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‘Pioneers of Television’s’ Paper-Thin Look at Past

Frankly, I should be the target audience for something called “Pioneers of Television,” the third installment in PBS’ ongoing documentary franchise about the medium. But I found myself growing slightly exasperated with the project’s paper-thin approach, despite the well-chosen clips and nostalgic moments.

Coming on the heels of previous versions in 2008 and 2011, the new four-chapter run begins with “Funny Ladies” on Jan. 15, followed on successive Tuesdays by “Primetime Soaps,” “Superheroes” and
LouisGossettJr396[1]“Miniseries.” This time, Ryan Seacrest serves as narrator, which is perhaps a tip-off to the project’s vanilla-flavored tone.

The first installment is easily the least satisfying, largely because the broad umbrella offers a bit too much latitude, and the producers seem determined to include a variety of talent, eating up time that could have been allocated to longer segments devoted to true titans such as Lucille Ball and Mary Tyler Moore.

The others, by contrast, are more tightly focused, especially the soaps, which zeroes in on “Dallas,” “Dynasty,” “Knots Landing” and “Falcon Crest,” and benefits from an interview with Larry Hagman, who died in November.

Still, the title “Pioneers,” as handled in this context, is something of a misnomer, since practically no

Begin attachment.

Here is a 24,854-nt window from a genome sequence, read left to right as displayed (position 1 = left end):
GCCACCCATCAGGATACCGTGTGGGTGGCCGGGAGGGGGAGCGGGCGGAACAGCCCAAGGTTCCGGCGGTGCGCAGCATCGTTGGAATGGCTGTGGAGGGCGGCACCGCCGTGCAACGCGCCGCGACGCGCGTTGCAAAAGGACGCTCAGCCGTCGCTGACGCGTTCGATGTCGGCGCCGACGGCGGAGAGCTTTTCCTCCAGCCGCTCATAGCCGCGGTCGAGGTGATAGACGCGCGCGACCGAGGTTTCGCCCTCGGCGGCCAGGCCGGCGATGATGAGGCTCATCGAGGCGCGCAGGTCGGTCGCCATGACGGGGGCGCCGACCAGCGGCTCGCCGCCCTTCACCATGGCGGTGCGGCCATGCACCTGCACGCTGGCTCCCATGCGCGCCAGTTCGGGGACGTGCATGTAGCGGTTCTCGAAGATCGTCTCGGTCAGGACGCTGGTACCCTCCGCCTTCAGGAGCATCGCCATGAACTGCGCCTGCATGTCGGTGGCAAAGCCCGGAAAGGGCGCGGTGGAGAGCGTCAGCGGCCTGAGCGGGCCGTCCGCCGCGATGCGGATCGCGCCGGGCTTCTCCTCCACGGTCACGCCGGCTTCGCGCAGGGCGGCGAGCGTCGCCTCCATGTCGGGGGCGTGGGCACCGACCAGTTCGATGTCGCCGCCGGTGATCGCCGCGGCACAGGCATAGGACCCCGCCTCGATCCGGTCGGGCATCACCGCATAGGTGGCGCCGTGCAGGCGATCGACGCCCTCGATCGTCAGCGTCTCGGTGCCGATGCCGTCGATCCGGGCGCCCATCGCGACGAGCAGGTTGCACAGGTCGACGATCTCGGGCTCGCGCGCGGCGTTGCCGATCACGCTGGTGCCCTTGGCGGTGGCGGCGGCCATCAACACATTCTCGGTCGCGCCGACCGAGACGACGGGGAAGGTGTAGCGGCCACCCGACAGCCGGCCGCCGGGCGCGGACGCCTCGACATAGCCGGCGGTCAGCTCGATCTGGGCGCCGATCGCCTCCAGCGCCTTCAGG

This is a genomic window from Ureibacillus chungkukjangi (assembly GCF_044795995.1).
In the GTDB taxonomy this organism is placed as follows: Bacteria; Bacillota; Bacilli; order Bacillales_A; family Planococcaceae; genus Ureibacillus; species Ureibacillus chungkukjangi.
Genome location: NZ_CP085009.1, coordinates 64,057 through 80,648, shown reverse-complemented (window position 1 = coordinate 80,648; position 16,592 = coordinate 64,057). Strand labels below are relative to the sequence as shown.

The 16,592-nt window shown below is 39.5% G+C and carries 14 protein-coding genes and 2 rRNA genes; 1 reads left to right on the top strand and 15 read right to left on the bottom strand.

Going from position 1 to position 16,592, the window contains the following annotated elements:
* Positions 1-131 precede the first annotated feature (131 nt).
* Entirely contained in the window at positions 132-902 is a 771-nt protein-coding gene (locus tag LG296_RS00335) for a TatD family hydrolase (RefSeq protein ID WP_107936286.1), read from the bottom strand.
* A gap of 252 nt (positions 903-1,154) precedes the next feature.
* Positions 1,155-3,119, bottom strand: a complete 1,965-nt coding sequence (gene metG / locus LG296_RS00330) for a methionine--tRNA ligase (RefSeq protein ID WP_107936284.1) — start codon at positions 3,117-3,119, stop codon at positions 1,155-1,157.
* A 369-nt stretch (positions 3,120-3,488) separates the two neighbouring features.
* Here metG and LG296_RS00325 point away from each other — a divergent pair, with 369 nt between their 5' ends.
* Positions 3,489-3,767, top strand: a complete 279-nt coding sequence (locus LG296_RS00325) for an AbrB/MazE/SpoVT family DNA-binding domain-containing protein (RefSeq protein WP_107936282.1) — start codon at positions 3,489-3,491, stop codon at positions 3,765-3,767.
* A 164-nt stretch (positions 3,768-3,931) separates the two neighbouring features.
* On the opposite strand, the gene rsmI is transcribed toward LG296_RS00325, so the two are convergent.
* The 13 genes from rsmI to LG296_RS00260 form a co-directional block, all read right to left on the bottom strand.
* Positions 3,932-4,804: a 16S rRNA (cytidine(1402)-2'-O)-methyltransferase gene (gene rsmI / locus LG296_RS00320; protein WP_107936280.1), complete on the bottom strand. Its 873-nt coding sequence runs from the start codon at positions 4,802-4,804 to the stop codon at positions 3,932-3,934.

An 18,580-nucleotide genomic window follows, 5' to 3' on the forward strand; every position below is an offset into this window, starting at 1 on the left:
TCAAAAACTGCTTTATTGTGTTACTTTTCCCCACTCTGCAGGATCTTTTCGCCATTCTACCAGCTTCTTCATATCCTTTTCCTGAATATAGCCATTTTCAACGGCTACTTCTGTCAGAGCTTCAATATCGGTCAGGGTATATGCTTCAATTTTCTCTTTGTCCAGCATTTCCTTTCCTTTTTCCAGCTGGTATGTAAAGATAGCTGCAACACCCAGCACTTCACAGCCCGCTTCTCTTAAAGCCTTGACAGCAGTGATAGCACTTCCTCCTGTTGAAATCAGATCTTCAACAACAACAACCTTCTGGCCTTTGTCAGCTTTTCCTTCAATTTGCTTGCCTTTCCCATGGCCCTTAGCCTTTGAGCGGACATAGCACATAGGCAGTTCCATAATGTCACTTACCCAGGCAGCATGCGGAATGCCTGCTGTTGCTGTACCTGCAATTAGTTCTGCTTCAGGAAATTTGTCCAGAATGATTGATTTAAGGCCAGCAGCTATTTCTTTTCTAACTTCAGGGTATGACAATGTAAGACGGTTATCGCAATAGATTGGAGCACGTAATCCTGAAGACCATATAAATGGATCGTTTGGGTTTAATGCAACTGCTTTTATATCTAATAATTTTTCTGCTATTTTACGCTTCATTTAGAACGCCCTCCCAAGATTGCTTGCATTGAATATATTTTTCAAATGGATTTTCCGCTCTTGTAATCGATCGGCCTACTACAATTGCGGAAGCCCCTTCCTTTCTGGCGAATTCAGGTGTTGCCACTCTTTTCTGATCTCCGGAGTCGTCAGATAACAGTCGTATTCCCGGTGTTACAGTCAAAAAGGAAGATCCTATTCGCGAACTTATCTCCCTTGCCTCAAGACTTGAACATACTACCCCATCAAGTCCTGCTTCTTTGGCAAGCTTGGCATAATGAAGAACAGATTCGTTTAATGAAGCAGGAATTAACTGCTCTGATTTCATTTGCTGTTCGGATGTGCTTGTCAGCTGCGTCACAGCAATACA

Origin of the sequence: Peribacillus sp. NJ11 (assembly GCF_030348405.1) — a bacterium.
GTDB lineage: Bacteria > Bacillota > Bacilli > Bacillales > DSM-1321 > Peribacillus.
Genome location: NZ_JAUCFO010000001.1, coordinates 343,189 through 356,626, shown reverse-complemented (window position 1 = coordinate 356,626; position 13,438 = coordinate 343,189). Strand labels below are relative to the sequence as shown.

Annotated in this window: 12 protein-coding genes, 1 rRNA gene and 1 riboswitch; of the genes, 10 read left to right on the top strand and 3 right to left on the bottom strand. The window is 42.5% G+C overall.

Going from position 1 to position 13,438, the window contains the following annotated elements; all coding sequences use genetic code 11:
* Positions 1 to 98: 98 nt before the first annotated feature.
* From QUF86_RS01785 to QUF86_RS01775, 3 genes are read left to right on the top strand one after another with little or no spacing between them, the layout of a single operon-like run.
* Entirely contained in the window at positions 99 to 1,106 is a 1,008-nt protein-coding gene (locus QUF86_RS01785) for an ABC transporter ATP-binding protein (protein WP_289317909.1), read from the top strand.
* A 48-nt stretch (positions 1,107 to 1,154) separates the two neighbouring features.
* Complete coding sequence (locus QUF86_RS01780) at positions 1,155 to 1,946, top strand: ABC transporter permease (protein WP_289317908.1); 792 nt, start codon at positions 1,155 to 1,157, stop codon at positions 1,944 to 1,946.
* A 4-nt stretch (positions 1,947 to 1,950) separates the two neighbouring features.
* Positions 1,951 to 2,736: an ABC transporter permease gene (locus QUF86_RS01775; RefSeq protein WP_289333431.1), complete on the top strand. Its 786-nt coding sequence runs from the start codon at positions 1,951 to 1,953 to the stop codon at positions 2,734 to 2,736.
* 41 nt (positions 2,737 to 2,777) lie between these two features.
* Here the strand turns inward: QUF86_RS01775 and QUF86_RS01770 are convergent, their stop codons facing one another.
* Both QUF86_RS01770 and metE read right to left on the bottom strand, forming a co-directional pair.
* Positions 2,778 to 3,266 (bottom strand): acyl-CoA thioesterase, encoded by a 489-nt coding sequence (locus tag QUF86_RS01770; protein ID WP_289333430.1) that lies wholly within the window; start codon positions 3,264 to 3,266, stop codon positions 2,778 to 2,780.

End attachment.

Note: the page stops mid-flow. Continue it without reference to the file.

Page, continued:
MaryTylerMoore270[1]producers, writers or executives — many of whom are happily still with us — are included in the process. In its pursuit of star quality, the program thus excludes truly pioneering figures like “Roots” and “The Thorn Birds” producer David L. Wolper from its miniseries section, relying solely on interviews with the stars. Not to diminish actors, but when one thinks of TV’s true pioneers, they’re hardly the only group that deserves to be heard from or recognized.

For all that, the extended coverage of “Roots” is quite strong, particularly if you haven’t seen the miniseries in awhile. By contrast, the “Superheroes” hour touches on the problem of type-casting that plagued many of the stars — most notably “Superman’s” George Reeves — but then rather shyly tiptoes away from it.

Taken for what it is and on its terms, “Pioneers” is a breezy enough stroll down memory lane. Still, it’s a shame a franchise paying tribute to TV bold risk-takers of the past — in the less-stressful confines of PBS — chooses, in its execution, to wind up pretty timidly going nowhere.

 

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